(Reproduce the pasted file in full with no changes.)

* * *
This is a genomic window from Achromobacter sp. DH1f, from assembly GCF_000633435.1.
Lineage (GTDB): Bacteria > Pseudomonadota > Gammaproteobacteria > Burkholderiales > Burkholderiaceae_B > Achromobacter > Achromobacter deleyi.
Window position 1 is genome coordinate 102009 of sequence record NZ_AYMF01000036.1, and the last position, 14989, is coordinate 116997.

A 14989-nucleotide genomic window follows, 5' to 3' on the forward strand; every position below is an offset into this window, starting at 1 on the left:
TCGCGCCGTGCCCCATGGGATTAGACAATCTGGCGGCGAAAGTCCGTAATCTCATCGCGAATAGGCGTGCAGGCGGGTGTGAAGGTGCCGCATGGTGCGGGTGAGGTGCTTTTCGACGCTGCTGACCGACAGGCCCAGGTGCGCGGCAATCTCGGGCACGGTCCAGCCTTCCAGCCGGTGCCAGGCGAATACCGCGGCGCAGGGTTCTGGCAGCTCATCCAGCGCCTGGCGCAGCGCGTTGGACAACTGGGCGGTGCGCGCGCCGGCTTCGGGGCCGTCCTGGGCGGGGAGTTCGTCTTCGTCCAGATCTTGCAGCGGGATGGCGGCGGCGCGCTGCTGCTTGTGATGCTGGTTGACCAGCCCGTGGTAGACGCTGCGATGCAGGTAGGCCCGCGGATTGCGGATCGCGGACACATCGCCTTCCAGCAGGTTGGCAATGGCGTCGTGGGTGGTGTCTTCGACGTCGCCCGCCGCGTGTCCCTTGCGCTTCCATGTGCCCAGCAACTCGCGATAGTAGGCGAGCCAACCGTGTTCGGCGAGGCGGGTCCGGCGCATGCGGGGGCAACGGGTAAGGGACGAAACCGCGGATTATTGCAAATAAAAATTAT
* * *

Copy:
This is a genomic window from Achromobacter sp. DH1f, from assembly GCF_000633435.1.
Lineage (GTDB): Bacteria > Pseudomonadota > Gammaproteobacteria > Burkholderiales > Burkholderiaceae_B > Achromobacter > Achromobacter deleyi.
Window position 1 is genome coordinate 102009 of sequence record NZ_AYMF01000036.1, and the last position, 14989, is coordinate 116997.

A 14989-nucleotide genomic window follows, 5' to 3' on the forward strand; every position below is an offset into this window, starting at 1 on the left:
TCGCGCCGTGCCCCATGGGATTAGACAATCTGGCGGCGAAAGTCCGTAATCTCATCGCGAATAGGCGTGCAGGCGGGTGTGAAGGTGCCGCATGGTGCGGGTGAGGTGCTTTTCGACGCTGCTGACCGACAGGCCCAGGTGCGCGGCAATCTCGGGCACGGTCCAGCCTTCCAGCCGGTGCCAGGCGAATACCGCGGCGCAGGGTTCTGGCAGCTCATCCAGCGCCTGGCGCAGCGCGTTGGACAACTGGGCGGTGCGCGCGCCGGCTTCGGGGCCGTCCTGGGCGGGGAGTTCGTCTTCGTCCAGATCTTGCAGCGGGATGGCGGCGGCGCGCTGCTGCTTGTGATGCTGGTTGACCAGCCCGTGGTAGACGCTGCGATGCAGGTAGGCCCGCGGATTGCGGATCGCGGACACATCGCCTTCCAGCAGGTTGGCAATGGCGTCGTGGGTGGTGTCTTCGACGTCGCCCGCCGCGTGTCCCTTGCGCTTCCATGTGCCCAGCAACTCGCGATAGTAGGCGAGCCAACCGTGTTCGGCGAGGCGGGTCCGGCGCATGCGGGGGCAACGGGTAAGGGACGAAACCGCGGATTATTGCAAATAAAAATTAT